Anthropologist and career U.S. diplomat David Katz has spent decades studying Afghanistan and serving his country there. In an interview with Radio Free Afghanistan, he discusses the fallout of the recent spat between Washington and Kabul over remarks by Afghan National Security Adviser Hamdullah Mohib.
RFE/RL: What actually happens when the U.S. government cuts ties with an official?
David Katz: This serves as a public hand-slap of Mohib. For the U.S. government to cut ties with an official representative of a friendly government, [it] personalizes the tensions in the relationship and likely does nothing to address the source of the tensions. If Mohib acted on his own and not as the representative of his government, then cutting ties may be appropriate, but President [Ashraf] Ghani and Mohib likely knew what they were doing and expected that this would provoke a reaction.
RFE/RL: What are the possible consequences of such actions for the Afghan government?
Katz: This depends on how the U.S. government reacts. If the U.S. government acknowledges that the concerns Mohib raised reflect the Afghan government’s concerns, then the U.S. government should move forward to address them. If the U.S. government demands the ouster of Mohib, then it will serve to further disrupt the efforts by the Afghan government to deal effectively with the peace process. Mohib had his position because of the faith and confidence that Ghani had in him. If the U.S. demands that he be fired, then Ghani will have to scramble to rebuild his team at a time when he has plenty of other matters with which to deal.
RFE/RL: Do you think that will give more power to the Taliban negotiating team over the Afghan government?
Katz: Any action that creates tension between the U.S. and the Afghan government is favorable to the Taliban position. That is why the U.S. handled this matter poorly in disseminating the message about cutting off Mohib.
RFE/RL: When it punishes a partner, what does it cost the U.S. government, which has invested so much money and human power in Afghanistan?
Katz: The U.S. should be mindful of its strategic objectives in Afghanistan and the region and not allow a spat with Afghanistan to weaken its efforts to achieve its goals.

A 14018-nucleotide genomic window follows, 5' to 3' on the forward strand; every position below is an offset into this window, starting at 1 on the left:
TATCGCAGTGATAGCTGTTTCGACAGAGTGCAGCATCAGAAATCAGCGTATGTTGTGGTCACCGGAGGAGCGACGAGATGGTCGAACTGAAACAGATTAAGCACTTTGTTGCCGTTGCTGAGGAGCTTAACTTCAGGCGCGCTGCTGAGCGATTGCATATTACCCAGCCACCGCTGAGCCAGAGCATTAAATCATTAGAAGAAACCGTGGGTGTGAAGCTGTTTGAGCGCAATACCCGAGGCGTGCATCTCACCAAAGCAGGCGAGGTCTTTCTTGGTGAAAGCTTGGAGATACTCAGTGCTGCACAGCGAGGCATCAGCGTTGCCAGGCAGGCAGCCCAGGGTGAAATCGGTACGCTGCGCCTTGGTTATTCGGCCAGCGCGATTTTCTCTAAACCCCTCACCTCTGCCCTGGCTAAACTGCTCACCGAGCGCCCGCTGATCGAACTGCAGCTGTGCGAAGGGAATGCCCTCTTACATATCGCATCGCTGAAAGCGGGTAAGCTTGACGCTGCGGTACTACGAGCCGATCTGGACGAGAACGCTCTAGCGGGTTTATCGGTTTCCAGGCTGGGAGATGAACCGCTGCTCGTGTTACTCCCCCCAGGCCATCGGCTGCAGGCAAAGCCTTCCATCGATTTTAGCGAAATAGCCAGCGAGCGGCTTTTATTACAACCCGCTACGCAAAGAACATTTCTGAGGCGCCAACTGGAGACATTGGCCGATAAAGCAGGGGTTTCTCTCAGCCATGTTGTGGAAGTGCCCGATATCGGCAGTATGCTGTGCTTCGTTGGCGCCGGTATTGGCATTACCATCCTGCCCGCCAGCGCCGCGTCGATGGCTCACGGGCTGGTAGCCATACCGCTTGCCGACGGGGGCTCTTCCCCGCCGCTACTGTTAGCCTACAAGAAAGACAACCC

RFE/RL: Did the U.S. government ever do anything like this when you worked with the State Department?
Katz: From December 1979 until the ouster of the Najib regime, the U.S. had no substantive contact with the Afghan government, insisting that the Kabul regime was a mere puppet of the Soviets. We had an embassy there until just before the 1989 Soviet withdrawal but only dealt with the government on administrative issues. So when Najibullah started his national reconciliation process, we had no basis for assessing its legitimacy.
Also, the U.S. may avoid contact with some foreign government official if he or she is seen as unreliable. However, this is usually done informally. If there's a serious issue and the official is accredited as a diplomat in the U.S., then that person is declared persona non grata and must leave the official position and depart the U.S.
RFE/RL: Mohib is married to an American citizen. If the U.S. government cuts ties with him, how does this affect his family’s status in terms of living in and traveling to the United States?
Katz: It should have absolutely no effect. There is one thing to cut ties for official contacts. This should have no effect on his wife and family. Nor should it have any effect on Mohib traveling to the U.S. for personal, non-official reasons.
RFE/RL: Do you agree with some Afghan analysts suggesting that the U.S. government is thus pushing the Afghan government to work with special envoy Zalmay Khalilzad's efforts?
Katz: Clearly, the U.S. government is fully backing Khalilzad's efforts. He is not acting as a free agent. He is acting on behalf of the U.S. government (as Mohib is acting on behalf of his government). We have to assume that Khalilzad's efforts are the U.S. government’s efforts and that all channels of the U.S. government are working to support Khalilzad's efforts.